Bright split red fluorescent proteins for the visualization of endogenous proteins and synapses

Siyu Feng, Aruna Varshney, Doris Coto Villa, Cyrus Modavi, John Kohler, Fatima Farah, Shuqin Zhou, Nebat Ali, Joachim D. Müller, Miri K. Van Hoven, Bo Huang

Research output: Contribution to journalArticlepeer-review

3 Scopus citations


Self-associating split fluorescent proteins (FPs) are split FPs whose two fragments spontaneously associate to form a functional FP. They have been widely used for labeling proteins, scaffolding protein assembly and detecting cell-cell contacts. Recently developments have expanded the palette of self-associating split FPs beyond the original split GFP1-10/11. However, these new ones have suffered from suboptimal fluorescence signal after complementation. Here, by investigating the complementation process, we have demonstrated two approaches to improve split FPs: assistance through SpyTag/SpyCatcher interaction and directed evolution. The latter has yielded two split sfCherry3 variants with substantially enhanced overall brightness, facilitating the tagging of endogenous proteins by gene editing. Based on sfCherry3, we have further developed a new red-colored trans-synaptic marker called Neuroligin-1 sfCherry3 Linker Across Synaptic Partners (NLG-1 CLASP) for multiplexed visualization of neuronal synapses in living C. elegans, demonstrating its broad applications.

Original languageEnglish (US)
Article number344
JournalCommunications biology
Issue number1
StatePublished - Dec 1 2019

Bibliographical note

Funding Information:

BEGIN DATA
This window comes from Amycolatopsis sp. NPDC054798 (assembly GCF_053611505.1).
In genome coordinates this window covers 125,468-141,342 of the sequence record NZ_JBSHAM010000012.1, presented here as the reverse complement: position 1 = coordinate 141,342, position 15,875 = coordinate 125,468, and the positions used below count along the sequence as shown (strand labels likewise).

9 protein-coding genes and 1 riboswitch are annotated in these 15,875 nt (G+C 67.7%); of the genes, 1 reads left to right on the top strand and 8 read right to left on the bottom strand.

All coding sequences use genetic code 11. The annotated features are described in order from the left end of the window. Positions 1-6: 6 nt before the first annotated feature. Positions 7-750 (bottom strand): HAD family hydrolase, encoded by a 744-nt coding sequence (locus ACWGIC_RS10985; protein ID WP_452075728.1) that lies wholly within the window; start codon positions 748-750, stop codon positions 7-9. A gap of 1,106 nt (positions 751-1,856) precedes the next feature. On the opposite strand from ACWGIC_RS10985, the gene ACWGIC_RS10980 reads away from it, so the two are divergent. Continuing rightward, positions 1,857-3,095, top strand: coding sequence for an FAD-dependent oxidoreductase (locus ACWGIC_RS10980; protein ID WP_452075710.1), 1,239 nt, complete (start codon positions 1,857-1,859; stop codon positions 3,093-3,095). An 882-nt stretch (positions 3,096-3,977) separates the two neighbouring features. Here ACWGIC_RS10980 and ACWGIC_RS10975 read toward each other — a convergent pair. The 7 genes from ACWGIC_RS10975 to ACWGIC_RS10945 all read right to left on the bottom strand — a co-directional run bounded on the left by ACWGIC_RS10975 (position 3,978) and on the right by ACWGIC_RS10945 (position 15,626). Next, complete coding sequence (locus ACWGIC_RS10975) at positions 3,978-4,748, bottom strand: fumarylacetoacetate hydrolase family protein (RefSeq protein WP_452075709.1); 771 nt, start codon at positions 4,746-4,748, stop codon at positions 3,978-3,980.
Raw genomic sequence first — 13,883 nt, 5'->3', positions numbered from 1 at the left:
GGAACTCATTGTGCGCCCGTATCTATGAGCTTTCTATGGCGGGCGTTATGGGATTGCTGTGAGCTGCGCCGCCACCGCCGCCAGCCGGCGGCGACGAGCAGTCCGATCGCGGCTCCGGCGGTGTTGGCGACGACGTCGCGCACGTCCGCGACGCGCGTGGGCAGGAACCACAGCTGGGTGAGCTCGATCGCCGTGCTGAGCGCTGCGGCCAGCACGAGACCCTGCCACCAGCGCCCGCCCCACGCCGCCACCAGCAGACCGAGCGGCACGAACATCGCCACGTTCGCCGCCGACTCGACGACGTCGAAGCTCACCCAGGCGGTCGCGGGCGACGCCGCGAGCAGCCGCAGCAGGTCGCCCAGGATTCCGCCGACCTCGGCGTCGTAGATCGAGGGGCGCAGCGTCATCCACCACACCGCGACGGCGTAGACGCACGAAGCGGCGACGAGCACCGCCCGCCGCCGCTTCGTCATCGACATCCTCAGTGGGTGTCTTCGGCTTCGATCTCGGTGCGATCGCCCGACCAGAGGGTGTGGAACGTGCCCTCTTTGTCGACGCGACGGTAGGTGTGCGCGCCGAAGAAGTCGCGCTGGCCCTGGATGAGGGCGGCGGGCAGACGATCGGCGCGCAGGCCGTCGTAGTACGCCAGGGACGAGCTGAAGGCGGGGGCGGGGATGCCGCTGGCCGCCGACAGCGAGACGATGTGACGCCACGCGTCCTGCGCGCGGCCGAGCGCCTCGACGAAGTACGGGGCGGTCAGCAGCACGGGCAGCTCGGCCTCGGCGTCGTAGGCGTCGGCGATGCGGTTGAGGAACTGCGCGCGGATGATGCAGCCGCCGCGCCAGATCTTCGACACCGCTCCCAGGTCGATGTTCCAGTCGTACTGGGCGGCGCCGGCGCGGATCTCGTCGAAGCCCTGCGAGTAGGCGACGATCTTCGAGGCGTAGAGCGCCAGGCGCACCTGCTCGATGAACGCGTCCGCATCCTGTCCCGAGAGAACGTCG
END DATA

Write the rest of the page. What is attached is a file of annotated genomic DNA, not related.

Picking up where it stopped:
We thank Dr. David Alexander Brown and Dr. Yina Wang for extensive discussion on data analysis, Dr. Bin Yang for help in fluorescence light microscopy, Alejandro Ramirez for preparing reagents and supplies, Dr. Kari Herrington for help in FRAP experiment, Dr. Noelle L’Etoile for advice on NLG-1 CLASP experiments, Dr. Xiaokun Shu for sharing the BioSpectrum Imaging System, Dr. Joseph DeRisi for generously sharing the nucleofector device, and Jordan Mitchell for contributing to the SDS behavior experiment. This work is supported by the National Institutes of Health R21EB022798 and R01GM124334 (to B.H.), UCSF Program for Breakthrough Biomedical Research (Byers Award in Basic Science to B.H.), the National Institutes of Health R01GM064589 (to J.K. and J.D.M.), the National Institutes of Health R01NS087544 and SC3GM089595 (to M. V.), T34GM008253 MARC fellowship (to N.A.), and the National Science Foundation 1355202 (to M.V.). B.H. is a Chan Zuckerberg Biohub investigator.

Publisher Copyright:
© 2019, The Author(s).


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